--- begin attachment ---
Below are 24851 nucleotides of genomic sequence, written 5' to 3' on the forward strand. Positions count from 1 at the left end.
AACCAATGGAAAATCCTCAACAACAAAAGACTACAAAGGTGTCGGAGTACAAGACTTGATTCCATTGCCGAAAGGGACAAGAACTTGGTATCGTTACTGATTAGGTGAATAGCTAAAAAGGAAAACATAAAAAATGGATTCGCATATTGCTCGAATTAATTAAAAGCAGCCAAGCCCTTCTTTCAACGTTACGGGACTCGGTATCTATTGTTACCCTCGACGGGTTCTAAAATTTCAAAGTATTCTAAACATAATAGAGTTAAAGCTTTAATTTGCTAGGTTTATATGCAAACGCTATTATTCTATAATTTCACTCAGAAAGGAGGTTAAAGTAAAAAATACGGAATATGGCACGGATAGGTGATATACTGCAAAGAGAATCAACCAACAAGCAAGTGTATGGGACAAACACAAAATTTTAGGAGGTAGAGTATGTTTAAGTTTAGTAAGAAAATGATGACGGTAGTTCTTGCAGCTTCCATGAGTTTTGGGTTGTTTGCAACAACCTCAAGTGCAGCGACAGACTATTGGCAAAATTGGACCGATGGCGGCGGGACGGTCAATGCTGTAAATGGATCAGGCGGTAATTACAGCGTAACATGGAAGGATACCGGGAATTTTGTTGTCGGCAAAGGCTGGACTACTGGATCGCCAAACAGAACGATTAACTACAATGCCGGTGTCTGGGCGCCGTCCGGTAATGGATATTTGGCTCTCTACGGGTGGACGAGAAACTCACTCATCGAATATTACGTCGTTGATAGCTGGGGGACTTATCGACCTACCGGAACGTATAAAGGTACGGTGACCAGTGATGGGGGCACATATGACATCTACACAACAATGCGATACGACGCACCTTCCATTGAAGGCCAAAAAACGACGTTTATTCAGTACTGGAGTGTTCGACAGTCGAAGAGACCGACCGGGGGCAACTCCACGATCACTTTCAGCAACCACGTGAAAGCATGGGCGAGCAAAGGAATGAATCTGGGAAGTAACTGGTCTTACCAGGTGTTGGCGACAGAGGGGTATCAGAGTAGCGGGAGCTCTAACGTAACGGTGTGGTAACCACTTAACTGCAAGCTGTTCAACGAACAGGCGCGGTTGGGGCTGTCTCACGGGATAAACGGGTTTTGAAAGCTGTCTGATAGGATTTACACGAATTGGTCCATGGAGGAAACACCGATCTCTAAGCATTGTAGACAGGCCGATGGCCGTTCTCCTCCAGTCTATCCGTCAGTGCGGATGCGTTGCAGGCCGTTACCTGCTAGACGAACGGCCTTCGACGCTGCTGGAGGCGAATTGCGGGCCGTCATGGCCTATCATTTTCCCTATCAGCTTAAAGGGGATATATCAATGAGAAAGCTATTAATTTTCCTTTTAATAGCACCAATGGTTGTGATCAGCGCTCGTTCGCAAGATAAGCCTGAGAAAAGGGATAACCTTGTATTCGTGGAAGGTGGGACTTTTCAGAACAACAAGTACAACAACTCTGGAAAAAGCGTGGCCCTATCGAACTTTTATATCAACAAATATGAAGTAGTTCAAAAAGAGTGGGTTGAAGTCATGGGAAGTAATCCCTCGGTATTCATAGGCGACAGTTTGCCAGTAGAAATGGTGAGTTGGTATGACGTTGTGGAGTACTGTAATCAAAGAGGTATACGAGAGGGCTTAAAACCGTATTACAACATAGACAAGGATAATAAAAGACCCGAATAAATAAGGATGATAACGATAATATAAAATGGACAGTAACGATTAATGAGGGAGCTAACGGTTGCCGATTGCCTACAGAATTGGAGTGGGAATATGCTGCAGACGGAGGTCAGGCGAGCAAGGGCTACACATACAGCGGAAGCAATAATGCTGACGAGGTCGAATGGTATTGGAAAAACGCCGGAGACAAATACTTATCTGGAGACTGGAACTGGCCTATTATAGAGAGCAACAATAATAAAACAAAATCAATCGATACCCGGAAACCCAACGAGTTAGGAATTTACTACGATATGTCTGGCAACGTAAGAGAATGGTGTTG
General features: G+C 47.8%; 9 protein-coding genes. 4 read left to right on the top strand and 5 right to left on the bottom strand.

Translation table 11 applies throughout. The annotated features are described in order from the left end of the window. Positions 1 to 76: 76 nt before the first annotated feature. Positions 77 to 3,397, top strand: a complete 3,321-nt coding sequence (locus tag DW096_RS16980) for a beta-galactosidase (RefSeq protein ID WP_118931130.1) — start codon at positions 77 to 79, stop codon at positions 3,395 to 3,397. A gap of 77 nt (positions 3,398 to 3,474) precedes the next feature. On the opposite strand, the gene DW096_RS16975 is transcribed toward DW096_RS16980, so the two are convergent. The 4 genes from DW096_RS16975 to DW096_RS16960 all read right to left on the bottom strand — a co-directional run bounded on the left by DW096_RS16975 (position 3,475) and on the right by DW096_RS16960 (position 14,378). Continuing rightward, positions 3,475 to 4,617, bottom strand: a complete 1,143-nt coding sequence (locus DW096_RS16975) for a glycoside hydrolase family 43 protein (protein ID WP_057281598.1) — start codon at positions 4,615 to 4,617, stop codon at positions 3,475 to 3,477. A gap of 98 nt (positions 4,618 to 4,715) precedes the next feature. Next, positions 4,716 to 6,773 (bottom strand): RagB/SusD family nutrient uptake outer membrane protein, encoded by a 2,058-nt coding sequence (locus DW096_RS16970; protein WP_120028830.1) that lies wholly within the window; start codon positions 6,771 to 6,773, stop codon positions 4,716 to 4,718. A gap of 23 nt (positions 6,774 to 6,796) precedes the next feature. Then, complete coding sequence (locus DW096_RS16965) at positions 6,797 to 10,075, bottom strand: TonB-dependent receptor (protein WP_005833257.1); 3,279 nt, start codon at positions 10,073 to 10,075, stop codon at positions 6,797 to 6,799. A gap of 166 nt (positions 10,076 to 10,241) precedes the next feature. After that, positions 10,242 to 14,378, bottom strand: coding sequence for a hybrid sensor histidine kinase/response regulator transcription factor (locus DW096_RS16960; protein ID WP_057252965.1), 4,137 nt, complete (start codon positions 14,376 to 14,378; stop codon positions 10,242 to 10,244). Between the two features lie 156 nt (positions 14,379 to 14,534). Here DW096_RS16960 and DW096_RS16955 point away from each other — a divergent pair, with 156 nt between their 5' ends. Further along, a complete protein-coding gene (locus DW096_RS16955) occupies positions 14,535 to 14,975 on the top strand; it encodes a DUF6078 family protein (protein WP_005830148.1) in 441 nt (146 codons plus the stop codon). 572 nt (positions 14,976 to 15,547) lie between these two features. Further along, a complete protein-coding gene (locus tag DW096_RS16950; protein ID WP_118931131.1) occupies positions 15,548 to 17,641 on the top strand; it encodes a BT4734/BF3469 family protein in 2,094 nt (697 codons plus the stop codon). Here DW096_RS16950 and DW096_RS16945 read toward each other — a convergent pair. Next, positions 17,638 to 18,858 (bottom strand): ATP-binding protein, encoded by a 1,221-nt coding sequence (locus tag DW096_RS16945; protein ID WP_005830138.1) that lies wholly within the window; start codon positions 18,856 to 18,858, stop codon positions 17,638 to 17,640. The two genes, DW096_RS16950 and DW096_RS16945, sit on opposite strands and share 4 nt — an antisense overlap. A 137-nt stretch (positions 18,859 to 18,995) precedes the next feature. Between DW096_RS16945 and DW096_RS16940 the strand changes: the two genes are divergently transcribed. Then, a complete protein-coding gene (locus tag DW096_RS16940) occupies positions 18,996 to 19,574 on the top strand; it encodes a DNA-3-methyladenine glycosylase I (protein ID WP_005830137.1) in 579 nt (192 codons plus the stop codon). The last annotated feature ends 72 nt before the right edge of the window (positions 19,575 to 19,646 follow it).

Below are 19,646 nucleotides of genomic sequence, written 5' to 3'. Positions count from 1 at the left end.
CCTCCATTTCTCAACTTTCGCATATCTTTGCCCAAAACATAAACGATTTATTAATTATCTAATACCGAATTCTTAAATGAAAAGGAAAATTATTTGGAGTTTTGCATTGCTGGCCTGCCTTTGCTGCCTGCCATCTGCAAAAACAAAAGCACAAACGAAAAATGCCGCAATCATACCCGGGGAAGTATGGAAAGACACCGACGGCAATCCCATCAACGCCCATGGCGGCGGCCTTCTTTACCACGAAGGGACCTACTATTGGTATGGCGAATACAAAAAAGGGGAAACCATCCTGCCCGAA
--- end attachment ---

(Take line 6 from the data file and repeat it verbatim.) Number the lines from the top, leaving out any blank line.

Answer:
CCTCCATTTCTCAACTTTCGCATATCTTTGCCCAAAACATAAACGATTTATTAATTATCTAATACCGAATTCTTAAATGAAAAGGAAAATTATTTGGAGTTTTGCATTGCTGGCCTGCCTTTGCTGCCTGCCATCTGCAAAAACAAAAGCACAAACGAAAAATGCCGCAATCATACCCGGGGAAGTATGGAAAGACACCGACGGCAATCCCATCAACGCCCATGGCGGCGGCCTTCTTTACCACGAAGGGACCTACTATTGGTATGGCGAATACAAAAAAGGGGAAACCATCCTGCCCGAA